The aim of geophysical surveys is to obtain information on subsurface geology. While execution of surveys using specific techniques may differ in detail, it will almost invariably consist of three steps: surveying, data processing, and data interpretation. A successful survey will yield more information on the geological target—its existence, location, shape, size, etc. New information is obtained by interpreting geophysical data. The success of a survey depends to a large extent on decisions made before the survey initiation. An exploration geophysicist working for a mining company is often asked the following question: Can we use geophysics in prospecting for this particular commodity? If yes, what techniques should we use and how do we specify survey parameter. Decisions that are usually based on experience often cannot be justified scientifically. The proper approach would be to carry out test surveys to investigate the physical properties of the target and other bodies that might interfere with its response. In recent years, exploration geophysics has progressed beyond target finding to mapping subsurface geology.
Analyzing the sequence of geophysical survey steps as shown in Figure 1, the main flow (surveying, processing, interpretation) and the associated areas of research can be identified. To make an intelligent decision on the use of a technique, the geophysicist should have at least a rudimentary knowledge of the physical properties of the target and the surrounding media the response of which might interfere with target identification. Most physical property studies have been done in the laboratory on samples collected in the field. While this approach may be satisfactory for some geophysical methods (gravity, magnetics), it is not for others. Electrical properties of earth materials vary substantially (by several orders of magnitude) depending on whether they are measured in situ or in a laboratory. It is virtually impossible to simulate real conditions in the laboratory. An attempt can be made to recompose the original water content, but microinhomogeneities typical of many geological environments (e.g., rock fractures and their frequency and variation with depth) cannot be duplicated.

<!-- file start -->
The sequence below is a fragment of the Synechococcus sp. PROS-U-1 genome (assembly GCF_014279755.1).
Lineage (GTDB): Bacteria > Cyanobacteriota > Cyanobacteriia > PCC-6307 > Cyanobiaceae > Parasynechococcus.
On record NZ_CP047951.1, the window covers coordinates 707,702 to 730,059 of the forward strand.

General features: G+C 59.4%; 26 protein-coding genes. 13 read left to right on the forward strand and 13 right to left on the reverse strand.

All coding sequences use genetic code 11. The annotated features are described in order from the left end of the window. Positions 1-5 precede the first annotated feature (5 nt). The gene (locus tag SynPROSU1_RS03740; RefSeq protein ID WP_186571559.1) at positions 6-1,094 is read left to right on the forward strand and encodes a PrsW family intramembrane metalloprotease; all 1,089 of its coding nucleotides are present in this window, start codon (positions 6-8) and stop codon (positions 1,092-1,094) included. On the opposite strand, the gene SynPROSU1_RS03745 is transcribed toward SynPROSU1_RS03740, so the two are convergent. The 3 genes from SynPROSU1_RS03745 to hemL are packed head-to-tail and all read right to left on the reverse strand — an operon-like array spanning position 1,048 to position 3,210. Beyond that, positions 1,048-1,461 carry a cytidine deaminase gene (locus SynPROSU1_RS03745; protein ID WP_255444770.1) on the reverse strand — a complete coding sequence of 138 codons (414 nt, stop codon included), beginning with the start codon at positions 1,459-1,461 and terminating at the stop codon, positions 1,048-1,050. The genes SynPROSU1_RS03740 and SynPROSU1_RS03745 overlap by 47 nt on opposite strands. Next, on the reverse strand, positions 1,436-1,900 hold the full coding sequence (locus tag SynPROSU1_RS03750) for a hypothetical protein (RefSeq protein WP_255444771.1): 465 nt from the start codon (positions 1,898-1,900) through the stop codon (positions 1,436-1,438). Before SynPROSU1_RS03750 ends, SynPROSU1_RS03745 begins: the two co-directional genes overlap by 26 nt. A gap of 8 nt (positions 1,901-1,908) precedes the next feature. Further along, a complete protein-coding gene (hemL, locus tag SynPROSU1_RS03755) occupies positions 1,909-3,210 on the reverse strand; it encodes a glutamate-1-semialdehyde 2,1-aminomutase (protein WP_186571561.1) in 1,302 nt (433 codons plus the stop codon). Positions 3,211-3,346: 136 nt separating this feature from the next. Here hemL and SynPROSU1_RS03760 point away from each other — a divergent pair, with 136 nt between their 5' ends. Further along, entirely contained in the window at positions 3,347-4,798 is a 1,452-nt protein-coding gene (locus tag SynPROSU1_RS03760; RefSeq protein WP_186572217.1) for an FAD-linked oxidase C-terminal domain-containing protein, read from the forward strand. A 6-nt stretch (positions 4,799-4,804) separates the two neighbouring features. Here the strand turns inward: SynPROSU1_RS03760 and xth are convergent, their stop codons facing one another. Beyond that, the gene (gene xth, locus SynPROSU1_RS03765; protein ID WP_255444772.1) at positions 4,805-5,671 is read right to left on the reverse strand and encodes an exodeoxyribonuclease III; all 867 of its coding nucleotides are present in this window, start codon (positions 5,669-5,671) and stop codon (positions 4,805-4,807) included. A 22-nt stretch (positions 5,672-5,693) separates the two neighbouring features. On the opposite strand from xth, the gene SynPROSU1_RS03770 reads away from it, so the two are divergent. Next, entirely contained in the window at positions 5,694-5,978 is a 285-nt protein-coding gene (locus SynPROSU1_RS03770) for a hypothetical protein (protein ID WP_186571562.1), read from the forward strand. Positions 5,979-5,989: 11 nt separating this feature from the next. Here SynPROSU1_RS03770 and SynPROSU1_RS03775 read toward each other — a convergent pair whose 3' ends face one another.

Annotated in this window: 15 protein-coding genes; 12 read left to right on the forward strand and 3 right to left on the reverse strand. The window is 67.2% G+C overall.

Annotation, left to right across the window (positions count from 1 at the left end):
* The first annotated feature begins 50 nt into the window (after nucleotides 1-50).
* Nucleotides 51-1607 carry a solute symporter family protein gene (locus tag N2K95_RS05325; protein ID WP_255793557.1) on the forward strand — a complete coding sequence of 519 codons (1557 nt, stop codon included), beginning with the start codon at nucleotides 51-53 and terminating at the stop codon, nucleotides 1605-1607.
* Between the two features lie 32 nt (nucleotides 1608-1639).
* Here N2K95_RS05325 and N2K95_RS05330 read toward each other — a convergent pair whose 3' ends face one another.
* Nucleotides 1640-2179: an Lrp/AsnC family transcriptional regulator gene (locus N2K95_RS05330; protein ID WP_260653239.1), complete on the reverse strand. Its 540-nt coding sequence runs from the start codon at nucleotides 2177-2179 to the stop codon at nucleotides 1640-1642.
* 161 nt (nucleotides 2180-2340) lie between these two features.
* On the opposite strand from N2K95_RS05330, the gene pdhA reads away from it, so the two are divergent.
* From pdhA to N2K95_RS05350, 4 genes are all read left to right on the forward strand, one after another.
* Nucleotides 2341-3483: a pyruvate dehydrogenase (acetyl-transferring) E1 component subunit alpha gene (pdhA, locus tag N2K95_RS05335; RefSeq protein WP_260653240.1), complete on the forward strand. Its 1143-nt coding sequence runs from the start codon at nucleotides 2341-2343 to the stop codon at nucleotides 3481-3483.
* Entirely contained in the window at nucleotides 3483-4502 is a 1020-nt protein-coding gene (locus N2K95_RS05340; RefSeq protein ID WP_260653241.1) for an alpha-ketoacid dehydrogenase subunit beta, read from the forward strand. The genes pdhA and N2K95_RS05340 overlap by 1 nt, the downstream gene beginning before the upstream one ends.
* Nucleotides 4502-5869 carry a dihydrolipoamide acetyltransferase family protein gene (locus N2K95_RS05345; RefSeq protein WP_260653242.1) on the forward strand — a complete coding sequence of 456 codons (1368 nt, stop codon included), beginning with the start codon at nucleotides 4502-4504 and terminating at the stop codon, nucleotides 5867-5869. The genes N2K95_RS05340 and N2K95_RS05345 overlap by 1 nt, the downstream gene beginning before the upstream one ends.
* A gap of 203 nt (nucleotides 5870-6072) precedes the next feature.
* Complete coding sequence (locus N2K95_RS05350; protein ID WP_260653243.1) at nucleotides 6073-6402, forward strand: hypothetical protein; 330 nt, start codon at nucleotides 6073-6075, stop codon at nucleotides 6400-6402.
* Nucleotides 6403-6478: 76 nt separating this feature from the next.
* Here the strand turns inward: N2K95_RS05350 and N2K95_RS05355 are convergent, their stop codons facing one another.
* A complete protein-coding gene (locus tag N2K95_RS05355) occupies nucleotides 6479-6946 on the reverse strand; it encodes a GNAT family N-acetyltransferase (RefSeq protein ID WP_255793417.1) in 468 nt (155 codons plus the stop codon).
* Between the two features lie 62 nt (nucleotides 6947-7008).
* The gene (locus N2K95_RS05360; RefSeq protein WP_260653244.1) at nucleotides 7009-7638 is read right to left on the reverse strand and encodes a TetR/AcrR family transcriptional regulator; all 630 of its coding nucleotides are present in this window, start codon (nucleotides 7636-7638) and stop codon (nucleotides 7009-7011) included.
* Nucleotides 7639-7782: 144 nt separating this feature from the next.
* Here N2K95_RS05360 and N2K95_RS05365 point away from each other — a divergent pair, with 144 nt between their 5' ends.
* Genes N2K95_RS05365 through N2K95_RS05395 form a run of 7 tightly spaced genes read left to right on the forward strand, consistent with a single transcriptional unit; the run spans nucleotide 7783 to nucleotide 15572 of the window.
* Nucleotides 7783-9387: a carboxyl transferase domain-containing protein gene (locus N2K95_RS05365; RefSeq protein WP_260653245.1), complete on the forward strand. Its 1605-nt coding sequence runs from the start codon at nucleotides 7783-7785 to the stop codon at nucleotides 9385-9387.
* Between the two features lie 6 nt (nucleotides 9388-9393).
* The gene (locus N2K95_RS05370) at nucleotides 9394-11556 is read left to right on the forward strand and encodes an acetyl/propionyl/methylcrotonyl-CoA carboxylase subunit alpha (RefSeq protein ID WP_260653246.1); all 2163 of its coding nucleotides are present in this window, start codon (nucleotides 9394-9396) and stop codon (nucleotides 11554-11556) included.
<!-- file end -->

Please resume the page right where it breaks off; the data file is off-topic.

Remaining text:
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Over the last two decades there have been significant advances in electromagnetic (EM) methods of exploration, as evidenced by the extensive research carried out at various companies, universities, and government research organizations; by the large number of papers published on the subject; and by the numerous workshops on various EM topics held in conjunction with the SEG Annual Meetings.
Early EM methods were largely designed by the Scandinavians and the Canadians for exploration under glaciated Precambrian shield conditions, where the resistivities of the host rock and overburden are generally high. They did not work well in areas with conductive overburden or host rock. The lack of sophistication in data gathering and processing severely limited their exploration depth. Moreover, early EM systems were relatively heavy, cumbersome, and slow in operation.